Attractive Faces Are Only Average

  title={Attractive Faces Are Only Average},
  author={Judith H. Langlois and Lori A Roggman},
  journal={Psychological Science},
  pages={115 - 121}
Scientists and philosophers have searched for centuries for a parsimonious answer to the question of what constitutes beauty. We approached this problem from both an evolutionary and information-processing rationale and predicted that faces representing the average value of the population would be consistently judged as attractive. To evaluate this hypothesis, we digitized samples of male and female faces, mathematically averaged them, and had adults judge the attractiveness of both the… 
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Two studies were conducted to examine infants' social responses to attractive and unattractive faces. In Study I, 60 12-month-olds interacted with a stranger who wore a professionally constructed
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Abstraction of prototypical information by adults and 10-month-old infants.
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The results clearly imply that infants are able to constructively process visual information and hence take a more active role in category formation than had been previously believed.
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This experiment was designed to test the idea that physically attractive (PA) persons are perceived as having two types of goodness-sex-relevant and sexirrelevant. Three hypotheses were tested to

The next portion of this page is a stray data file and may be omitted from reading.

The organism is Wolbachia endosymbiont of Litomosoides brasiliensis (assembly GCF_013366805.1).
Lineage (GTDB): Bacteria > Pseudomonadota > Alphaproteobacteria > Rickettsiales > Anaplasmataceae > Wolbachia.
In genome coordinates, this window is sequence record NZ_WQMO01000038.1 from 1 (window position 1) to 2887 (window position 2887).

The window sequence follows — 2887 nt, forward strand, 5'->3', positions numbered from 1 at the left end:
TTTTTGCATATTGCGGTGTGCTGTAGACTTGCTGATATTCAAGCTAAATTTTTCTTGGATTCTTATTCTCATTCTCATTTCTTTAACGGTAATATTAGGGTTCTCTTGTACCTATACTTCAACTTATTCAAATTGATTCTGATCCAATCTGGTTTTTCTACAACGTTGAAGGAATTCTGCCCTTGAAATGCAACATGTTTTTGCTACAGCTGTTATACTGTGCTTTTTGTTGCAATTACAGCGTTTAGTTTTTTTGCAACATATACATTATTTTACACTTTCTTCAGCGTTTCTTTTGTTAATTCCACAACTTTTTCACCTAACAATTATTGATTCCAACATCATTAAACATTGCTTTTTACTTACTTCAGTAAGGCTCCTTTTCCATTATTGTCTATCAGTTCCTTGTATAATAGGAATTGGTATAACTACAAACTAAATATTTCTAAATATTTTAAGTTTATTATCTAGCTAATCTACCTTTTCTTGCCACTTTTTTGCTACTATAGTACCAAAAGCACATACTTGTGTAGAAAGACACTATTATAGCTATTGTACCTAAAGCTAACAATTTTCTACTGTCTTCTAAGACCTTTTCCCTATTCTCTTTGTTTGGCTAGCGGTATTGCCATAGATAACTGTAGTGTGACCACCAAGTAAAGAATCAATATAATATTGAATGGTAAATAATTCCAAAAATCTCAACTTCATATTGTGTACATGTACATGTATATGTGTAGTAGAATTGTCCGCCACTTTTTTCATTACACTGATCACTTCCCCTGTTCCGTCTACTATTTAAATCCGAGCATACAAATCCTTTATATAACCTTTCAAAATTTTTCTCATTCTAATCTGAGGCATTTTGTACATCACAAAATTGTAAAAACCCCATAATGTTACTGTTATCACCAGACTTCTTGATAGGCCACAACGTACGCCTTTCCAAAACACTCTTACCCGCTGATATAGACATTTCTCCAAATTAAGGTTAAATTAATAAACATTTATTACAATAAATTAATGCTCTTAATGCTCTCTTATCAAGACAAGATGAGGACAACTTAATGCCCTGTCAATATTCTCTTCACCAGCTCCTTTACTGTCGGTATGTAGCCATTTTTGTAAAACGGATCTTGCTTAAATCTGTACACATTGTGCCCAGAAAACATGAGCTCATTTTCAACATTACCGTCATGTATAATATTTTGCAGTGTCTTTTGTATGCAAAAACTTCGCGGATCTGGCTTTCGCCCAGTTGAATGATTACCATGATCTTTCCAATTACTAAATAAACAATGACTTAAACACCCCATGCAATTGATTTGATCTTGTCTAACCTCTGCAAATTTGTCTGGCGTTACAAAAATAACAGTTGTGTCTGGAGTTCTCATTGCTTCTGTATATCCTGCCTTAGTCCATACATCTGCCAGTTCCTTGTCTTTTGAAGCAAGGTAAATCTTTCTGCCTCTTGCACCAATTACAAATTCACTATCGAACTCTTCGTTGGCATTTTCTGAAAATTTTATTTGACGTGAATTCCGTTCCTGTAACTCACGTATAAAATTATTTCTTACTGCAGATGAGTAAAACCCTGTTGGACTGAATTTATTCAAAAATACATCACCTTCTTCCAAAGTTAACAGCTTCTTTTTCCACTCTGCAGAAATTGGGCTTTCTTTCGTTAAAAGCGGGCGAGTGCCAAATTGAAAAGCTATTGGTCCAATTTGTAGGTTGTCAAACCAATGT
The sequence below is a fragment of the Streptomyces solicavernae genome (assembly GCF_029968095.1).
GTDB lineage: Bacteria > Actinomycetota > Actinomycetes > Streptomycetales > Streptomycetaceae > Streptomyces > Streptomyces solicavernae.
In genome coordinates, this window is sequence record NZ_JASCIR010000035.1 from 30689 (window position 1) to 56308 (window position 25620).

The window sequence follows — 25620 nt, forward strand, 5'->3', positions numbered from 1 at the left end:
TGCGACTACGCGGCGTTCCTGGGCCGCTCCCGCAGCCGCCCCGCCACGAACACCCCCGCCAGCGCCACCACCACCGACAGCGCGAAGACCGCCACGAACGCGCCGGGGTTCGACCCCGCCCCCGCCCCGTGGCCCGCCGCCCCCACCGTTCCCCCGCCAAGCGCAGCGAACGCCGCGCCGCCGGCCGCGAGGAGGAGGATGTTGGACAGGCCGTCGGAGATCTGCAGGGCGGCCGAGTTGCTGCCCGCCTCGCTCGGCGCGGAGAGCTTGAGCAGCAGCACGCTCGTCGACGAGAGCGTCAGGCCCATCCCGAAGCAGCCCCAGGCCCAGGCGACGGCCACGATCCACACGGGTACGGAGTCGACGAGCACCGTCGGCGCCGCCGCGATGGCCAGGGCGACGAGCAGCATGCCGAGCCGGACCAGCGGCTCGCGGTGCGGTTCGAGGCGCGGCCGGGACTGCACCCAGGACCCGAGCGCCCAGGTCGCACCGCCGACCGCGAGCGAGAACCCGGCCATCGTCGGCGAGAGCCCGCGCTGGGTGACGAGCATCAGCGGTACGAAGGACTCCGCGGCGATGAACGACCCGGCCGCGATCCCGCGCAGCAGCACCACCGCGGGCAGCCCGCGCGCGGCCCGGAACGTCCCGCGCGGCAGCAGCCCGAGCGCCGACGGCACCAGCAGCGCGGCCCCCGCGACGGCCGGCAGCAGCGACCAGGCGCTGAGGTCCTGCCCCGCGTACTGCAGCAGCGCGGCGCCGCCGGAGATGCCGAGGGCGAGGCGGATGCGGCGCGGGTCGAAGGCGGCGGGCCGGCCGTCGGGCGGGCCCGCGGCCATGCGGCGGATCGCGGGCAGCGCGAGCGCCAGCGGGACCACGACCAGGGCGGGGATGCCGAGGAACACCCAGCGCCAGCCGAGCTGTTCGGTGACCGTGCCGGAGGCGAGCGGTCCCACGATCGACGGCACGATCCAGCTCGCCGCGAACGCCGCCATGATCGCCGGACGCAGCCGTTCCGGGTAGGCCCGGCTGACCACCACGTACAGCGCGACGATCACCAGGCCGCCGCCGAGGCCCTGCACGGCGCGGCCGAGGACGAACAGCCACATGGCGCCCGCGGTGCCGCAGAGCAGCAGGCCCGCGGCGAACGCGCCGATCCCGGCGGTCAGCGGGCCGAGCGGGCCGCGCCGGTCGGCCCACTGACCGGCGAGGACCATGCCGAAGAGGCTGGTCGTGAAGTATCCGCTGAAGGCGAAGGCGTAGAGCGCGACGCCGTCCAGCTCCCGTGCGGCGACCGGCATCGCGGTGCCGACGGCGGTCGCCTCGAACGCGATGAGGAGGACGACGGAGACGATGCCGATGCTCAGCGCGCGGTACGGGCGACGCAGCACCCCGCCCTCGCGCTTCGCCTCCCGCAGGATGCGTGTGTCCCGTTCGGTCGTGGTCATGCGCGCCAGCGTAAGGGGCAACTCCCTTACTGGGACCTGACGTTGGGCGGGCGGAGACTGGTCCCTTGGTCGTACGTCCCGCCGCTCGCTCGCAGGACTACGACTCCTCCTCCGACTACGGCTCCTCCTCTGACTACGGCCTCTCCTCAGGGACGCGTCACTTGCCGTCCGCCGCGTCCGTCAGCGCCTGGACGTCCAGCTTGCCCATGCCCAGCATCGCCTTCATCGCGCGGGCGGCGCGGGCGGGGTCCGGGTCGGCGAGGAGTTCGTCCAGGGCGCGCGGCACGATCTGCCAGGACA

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Cognition and Categorization
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The segregation of items into categories by ten-month-old infants.
10-month-old infants' sensitivity to structural information like that proposed by Rosch to exist in the real world, and their ability to segregate items into categories on the basis of clusters of correlated attribute values are demonstrated.
Toward an Ecological Theory of Social Perception
The ecological approach to perception (J. Gibson, 1979; Shaw, Turvey, & Mace, 1982) is applied to the social domain. The general advantages of this approach are enumerated, its applicability to
On Categorization in Early Infancy.
The research literature on the abilities of infants to categorize information from the domains of vision and speech is reviewed. The evidence suggests that in fants are able to categorize their